Помощь студентам дистанционного обучения: тесты, экзамены, сессия
Помощь с обучением
Оставляй заявку - сессия под ключ, тесты, практика, ВКР
Сессия под ключ!

Контрольная работа по английскому языку на тему «Solar And Wind Power Could Ignite A Hydrogen Energy Comeback»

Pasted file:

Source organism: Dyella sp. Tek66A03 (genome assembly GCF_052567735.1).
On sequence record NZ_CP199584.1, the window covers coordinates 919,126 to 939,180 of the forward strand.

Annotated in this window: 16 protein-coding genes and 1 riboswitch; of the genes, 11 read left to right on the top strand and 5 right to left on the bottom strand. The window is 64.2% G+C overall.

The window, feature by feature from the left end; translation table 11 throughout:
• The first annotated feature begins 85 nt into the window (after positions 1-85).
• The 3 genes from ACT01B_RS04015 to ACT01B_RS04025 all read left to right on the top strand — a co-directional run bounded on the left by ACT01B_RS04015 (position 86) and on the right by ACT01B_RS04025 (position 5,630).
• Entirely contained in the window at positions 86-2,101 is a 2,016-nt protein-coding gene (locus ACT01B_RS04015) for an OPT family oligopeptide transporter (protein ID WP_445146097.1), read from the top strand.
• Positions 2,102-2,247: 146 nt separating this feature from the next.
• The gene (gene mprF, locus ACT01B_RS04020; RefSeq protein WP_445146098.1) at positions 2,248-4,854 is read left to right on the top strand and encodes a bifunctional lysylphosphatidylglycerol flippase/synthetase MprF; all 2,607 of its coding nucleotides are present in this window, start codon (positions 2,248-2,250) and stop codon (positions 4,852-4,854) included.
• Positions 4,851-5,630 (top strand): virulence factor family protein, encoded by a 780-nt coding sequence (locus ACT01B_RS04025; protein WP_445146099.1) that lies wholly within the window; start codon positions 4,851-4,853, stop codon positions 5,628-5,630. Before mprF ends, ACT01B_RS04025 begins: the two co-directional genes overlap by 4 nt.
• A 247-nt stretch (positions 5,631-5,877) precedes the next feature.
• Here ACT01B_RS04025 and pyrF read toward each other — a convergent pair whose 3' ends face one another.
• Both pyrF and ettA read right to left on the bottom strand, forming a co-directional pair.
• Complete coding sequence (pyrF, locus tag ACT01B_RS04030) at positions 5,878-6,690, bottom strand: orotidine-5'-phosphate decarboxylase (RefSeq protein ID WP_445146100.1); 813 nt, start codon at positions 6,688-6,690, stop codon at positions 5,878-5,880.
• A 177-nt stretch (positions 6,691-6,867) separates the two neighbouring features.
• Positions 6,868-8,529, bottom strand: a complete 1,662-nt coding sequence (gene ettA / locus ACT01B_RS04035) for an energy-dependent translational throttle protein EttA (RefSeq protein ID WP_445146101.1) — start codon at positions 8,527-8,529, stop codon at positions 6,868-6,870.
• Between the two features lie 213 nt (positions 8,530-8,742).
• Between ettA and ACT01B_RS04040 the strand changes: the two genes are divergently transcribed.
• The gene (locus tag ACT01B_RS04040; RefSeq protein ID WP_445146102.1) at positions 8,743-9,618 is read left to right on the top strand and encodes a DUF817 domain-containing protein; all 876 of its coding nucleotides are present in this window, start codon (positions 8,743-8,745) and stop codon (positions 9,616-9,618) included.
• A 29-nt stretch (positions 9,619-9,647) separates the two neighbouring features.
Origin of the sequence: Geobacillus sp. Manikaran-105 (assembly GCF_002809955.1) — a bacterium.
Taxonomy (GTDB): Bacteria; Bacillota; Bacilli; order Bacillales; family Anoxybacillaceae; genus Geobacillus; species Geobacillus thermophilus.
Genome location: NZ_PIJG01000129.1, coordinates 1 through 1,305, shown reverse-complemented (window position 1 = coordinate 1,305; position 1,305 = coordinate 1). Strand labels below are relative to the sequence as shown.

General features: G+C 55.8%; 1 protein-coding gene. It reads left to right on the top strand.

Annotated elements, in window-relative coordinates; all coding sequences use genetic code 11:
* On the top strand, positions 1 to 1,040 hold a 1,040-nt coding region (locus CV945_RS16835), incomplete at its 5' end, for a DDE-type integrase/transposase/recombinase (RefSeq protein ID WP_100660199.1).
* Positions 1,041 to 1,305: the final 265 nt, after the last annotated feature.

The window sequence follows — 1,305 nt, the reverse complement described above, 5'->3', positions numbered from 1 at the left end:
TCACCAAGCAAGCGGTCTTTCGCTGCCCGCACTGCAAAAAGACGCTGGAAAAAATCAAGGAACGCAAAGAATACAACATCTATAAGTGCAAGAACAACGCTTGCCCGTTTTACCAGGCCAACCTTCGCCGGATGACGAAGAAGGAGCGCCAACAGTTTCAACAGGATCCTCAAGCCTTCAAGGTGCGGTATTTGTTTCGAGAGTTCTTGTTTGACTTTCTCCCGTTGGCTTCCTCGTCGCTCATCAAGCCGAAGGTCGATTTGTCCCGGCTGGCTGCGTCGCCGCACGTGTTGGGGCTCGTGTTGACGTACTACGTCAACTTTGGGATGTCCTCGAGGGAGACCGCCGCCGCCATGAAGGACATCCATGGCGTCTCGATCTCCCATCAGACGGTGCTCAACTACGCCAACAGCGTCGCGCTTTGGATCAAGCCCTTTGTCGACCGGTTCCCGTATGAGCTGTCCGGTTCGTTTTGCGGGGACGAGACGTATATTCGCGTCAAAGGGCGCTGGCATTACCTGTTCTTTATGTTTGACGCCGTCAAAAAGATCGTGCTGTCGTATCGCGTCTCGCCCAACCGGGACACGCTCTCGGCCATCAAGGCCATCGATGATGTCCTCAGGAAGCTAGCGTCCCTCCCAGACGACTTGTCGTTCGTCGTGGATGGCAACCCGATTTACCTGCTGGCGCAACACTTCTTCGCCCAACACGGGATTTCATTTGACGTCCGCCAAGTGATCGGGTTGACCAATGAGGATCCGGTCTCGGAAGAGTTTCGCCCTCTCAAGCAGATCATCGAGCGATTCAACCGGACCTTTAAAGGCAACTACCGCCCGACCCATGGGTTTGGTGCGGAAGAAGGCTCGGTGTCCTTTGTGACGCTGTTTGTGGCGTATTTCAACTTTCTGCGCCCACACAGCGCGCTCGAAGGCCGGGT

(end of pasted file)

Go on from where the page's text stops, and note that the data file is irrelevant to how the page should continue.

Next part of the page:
или напишите нам прямо сейчас

Написать в WhatsApp